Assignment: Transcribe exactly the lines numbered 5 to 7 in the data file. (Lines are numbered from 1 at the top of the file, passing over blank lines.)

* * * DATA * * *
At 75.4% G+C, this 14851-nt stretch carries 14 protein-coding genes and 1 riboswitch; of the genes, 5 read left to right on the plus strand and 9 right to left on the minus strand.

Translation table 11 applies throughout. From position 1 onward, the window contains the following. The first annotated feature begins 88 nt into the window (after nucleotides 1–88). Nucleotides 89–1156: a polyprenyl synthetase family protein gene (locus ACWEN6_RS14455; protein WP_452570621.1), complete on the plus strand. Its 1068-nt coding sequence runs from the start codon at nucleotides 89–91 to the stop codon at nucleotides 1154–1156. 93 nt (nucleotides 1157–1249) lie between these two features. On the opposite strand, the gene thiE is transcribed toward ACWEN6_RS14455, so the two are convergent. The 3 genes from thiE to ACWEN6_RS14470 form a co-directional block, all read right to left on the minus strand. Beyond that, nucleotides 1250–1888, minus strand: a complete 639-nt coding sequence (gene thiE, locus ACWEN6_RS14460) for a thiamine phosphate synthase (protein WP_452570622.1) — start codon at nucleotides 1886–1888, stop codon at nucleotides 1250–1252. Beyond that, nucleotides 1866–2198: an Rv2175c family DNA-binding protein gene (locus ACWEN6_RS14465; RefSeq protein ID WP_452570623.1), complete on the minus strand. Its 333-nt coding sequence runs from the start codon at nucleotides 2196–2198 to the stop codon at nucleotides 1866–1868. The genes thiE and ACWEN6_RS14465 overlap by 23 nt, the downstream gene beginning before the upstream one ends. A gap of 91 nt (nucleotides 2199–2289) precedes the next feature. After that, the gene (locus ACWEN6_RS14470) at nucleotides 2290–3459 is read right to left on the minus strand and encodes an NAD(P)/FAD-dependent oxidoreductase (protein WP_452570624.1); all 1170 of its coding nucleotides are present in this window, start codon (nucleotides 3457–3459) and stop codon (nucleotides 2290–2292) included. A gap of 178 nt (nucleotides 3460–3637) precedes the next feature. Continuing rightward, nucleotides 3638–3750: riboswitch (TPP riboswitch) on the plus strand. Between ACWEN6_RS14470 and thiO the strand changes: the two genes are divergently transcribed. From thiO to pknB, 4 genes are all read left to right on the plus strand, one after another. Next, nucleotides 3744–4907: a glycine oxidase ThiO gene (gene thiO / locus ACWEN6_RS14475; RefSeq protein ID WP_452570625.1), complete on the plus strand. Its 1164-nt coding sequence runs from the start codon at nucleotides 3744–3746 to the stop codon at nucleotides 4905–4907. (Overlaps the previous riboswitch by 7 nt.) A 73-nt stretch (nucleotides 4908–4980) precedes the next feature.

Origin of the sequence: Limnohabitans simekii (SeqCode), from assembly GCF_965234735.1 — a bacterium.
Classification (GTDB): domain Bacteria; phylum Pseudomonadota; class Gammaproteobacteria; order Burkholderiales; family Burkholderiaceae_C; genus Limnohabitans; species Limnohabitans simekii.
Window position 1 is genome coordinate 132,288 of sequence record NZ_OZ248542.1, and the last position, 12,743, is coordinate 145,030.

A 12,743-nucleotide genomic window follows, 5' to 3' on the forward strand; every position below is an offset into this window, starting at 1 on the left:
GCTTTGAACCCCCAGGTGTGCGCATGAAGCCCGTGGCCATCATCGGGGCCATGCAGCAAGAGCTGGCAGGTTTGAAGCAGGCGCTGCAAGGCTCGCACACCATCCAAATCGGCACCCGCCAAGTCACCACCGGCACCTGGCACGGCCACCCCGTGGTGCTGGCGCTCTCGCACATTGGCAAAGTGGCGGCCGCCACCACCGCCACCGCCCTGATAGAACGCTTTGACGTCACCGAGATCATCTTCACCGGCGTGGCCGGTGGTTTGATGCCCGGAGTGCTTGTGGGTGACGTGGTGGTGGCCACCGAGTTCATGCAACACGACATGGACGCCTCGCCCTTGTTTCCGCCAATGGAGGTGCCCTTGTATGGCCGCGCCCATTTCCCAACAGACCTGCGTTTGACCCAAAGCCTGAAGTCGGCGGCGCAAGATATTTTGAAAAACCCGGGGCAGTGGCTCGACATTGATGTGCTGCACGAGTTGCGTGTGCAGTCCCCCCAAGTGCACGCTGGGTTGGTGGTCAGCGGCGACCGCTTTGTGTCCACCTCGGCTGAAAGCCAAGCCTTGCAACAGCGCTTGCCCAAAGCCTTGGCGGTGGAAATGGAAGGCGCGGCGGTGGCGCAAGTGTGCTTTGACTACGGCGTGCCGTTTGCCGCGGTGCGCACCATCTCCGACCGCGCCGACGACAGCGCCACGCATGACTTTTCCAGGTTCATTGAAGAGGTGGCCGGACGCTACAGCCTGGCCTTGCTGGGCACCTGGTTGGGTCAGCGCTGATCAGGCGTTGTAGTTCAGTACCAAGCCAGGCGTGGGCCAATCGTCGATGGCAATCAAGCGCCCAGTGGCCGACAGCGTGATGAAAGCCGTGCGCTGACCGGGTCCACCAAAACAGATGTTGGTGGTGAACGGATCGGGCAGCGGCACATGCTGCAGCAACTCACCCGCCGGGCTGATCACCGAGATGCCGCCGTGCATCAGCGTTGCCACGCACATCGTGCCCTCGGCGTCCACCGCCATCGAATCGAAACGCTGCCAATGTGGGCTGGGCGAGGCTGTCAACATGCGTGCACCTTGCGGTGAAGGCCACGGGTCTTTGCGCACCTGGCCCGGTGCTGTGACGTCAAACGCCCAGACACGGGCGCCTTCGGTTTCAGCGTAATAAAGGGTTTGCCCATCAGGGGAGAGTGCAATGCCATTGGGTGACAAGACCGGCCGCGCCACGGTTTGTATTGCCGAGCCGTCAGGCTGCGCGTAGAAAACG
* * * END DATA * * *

Window position 1 is genome coordinate 132,288 of sequence record NZ_OZ248542.1, and the last position, 12,743, is coordinate 145,030.

A 12,743-nucleotide genomic window follows, 5' to 3' on the forward strand; every position below is an offset into this window, starting at 1 on the left:
GCTTTGAACCCCCAGGTGTGCGCATGAAGCCCGTGGCCATCATCGGGGCCATGCAGCAAGAGCTGGCAGGTTTGAAGCAGGCGCTGCAAGGCTCGCACACCATCCAAATCGGCACCCGCCAAGTCACCACCGGCACCTGGCACGGCCACCCCGTGGTGCTGGCGCTCTCGCACATTGGCAAAGTGGCGGCCGCCACCACCGCCACCGCCCTGATAGAACGCTTTGACGTCACCGAGATCATCTTCACCGGCGTGGCCGGTGGTTTGATGCCCGGAGTGCTTGTGGGTGACGTGGTGGTGGCCACCGAGTTCATGCAACACGACATGGACGCCTCGCCCTTGTTTCCGCCAATGGAGGTGCCCTTGTATGGCCGCGCCCATTTCCCAACAGACCTGCGTTTGACCCAAAGCCTGAAGTCGGCGGCGCAAGATATTTTGAAAAACCCGGGGCAGTGGCTCGACATTGATGTGCTGCACGAGTTGCGTGTGCAGTCCCCCCAAGTGCACGCTGGGTTGGTGGTCAGCGGCGACCGCTTTGTGTCCACCTCGGCTGAAAGCCAAGCCTTGCAACAGCGCTTGCCCAAAGCCTTGGCGGTGGAAATGGAAGGCGCGGCGGTGGCGCAAGTGTGCTTTGACTACGGCGTGCCGTTTGCCGCGGTGCGCACCATCTCCGACCGCGCCGACGACAGCGCCACGCATGACTTTTCCAGGTTCATTGAAGAGGTGGCCGGACGCTACAGCCTGGCCTTGCTGGGCACCTGGTTGGGTCAGCGCTGATCAGGCGTTGTAGTTCAGTACCAAGCCAGGCGTGGGCCAATCGTCGATGGCAATCAAGCGCCCAGTGGCCGACAGCGTGATGAAAGCCGTGCGCTGACCGGGTCCACCAAAACAGATGTTGGTGGTGAACGGATCGGGCAGCGGCACATGCTGCAGCAACTCACCCGCCGGGCTGATCACCGAGATGCCGCCGTGCATCAGCGTTGCCACGCACATCGTGCCCTCGGCGTCCACCGCCATCGAATCGAAACGCTGCCAATGTGGGCTGGGCGAGGCTGTCAACATGCGTGCACCTTGCGGTGAAGGCCACGGGTCTTTGCGCACCTGGCCCGGTGCTGTGACGTCAAACGCCCAGACACGGGCGCCTTCGGTTTCAGCGTAATAAAGGGTTTGCCCATCAGGGGAGAGTGCAATGCCATTGGGTGACAAGACCGGCCGCGCCACGGTTTGTATTGCCGAGCCGTCAGGCTGCGCGTAGAAAACG